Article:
Saturday, July 13, 2024

Fake cop Joshua Waiganjo drops new bombshell

Fake cop Joshua Waiganjo drops new bombshell

The man sensationally kicked out of the police force as an imposter last year has written a prison dossier that, he claims, will inspire shock and awe.

Joshua Waiganjo, who served in the high command of the police force for years, claims his yet-to-be-published memoirs would expose the web of deceit involving prominent personalities.

Waiganjo is being held in remand at Naivasha Maximum Prison facing multiple charges of impersonation of a police officer, robbery with violence and possession of police uniforms.

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In an interview at the weekend behind prison walls, the former taxi driver turned police reservist alleged he had been muzzled by powerful forces.

“Since my arrest, there have been many unanswered questions,” he claimed. “The previous Government misled everybody and denied me a chance to speak out,watu wasijue ukweli. They succeeded and that’s why I decided I have to write a book, covering everything. I decided to even sacrifice my life, for people to know the truth.

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“At the time of my arrest, I was in charge of Kenya Police Reservist in Rift Valley heading more than 6,000 reservists. As far as I am concerned, I still hold this position for I have not received a letter of sacking,” said Waiganjo.

He claimed his tell-all book, whose 31,162-word manuscript is ready, would be a bombshell that will expose deceit in politics and the police force. The book’s working title is Goodbye Police Comrades!

Among the more sensational claims made during the interview is in the run-up to the March elections, he was approached by a senior politician with the offer of foreign asylum in return for testimony against another politician.

Story never heard

He claims emissaries of the politician made the offer during a meeting inside prison where he was holed up in February.

“They told me the small meeting was important. They also said I am an important person, and they can make my case go away and ensure that I was safe wherever I wanted to live.”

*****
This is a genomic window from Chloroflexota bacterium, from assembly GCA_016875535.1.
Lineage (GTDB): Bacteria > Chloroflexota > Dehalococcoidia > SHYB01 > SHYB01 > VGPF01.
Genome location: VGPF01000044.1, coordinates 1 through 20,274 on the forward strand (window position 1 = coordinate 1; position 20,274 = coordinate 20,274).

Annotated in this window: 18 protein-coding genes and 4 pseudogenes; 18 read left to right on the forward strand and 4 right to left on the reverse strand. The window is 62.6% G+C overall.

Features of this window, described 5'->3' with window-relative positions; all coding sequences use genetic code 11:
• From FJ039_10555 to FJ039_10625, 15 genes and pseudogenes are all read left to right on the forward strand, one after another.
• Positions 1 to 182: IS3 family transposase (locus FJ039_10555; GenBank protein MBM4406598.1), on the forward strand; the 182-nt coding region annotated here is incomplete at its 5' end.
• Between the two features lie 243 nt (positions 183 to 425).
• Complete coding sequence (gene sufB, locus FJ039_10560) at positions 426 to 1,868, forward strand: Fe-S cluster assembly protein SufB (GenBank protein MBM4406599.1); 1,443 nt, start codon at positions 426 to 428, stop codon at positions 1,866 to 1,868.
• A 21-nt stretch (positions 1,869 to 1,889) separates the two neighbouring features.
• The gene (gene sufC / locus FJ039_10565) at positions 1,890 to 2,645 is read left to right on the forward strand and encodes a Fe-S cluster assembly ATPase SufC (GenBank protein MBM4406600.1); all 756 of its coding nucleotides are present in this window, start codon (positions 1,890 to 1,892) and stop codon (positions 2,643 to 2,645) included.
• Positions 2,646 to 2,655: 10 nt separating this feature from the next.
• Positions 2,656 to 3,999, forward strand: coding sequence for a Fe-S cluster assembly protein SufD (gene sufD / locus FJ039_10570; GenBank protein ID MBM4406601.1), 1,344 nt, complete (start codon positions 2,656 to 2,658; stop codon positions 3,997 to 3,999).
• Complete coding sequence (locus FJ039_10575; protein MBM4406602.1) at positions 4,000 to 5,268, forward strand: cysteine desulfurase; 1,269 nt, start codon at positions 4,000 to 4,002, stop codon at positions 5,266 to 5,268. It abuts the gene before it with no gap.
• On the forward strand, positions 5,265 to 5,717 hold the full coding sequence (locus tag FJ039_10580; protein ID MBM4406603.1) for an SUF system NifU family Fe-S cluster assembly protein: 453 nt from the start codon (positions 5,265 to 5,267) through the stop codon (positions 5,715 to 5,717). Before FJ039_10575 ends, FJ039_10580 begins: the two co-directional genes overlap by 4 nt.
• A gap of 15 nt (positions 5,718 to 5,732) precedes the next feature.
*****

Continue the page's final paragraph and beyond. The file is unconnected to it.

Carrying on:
Waiganjo says apart from the prison visit, politicians also called him in prison and also accosted him in a Nairobi court and promised him money and asylum in the Netherlands if he agreed to a deal they had shared with him. He, however, refused to go into detail for now, saying they would form part of his book.

Waiganjo also promised to tell the story “we have never heard” about the Baragoi massacre in which 42 police officers were killed in an ambush.

He claimed in the interview the operation put two factions of senior police officers on a collision course.

“Some officers were involved, together with local leaders in Baragoi with stealing cows which they would transport through Baringo to Nakuru and share the proceeds. They were not happy with the operation.”

This, claims Waiganjo, led to his arrest in December 29, last year. “The police gave strange stories about how they arrested me, but I had come from the Christmas holiday in Uganda. I was arrested in Eldama Ravine, while having lunch with my wife.”

For now, Waiganjo is doing time in remand at the Naivasha Maximum Prison where we found him shuffling slowly in slip-ons wearing dull grey prison remand garb.

“I do not think I can speak with journalists,” he shot out at first.

“You people painted me in a bad light, not giving me a chance to explain myself.”

Two appointments

Informed that he now had the chance to have his say, Waiganjo revealed that since his arrest in January, he had been busy recording his life before and after his arrest.

In the sixth of 10 chapters, which is titled Infiltration to KPR Service, Waiganjo gives his account of how he was allegedly conscripted as a police reservist in 2000.

As part of the record are two letters of appointment, one as an Inspector with the Kenya Police Reserve and the second as the Assistant Police Commissioner also with KPR. This, together with photos of Waiganjo in uniform flanked by senior police officers also goes into the book.

Waiganjo says his arrest followed the retirement of the then police commissioner, Mathew Iteere, a week earlier.

“They claimed that I was untouchable because like the commissioner, I hailed from Mount Kenya.”

For this he says, he feels safe incarcerated as he is in the maximum security prison that has high-rise double walls and thoughtfully situated in the middle of menacing hills.

Waiganjo laughs uproariously as he says that prison life these days is just like boarding school. “The only problem is that you don’t get to go home,” he says with a hearty

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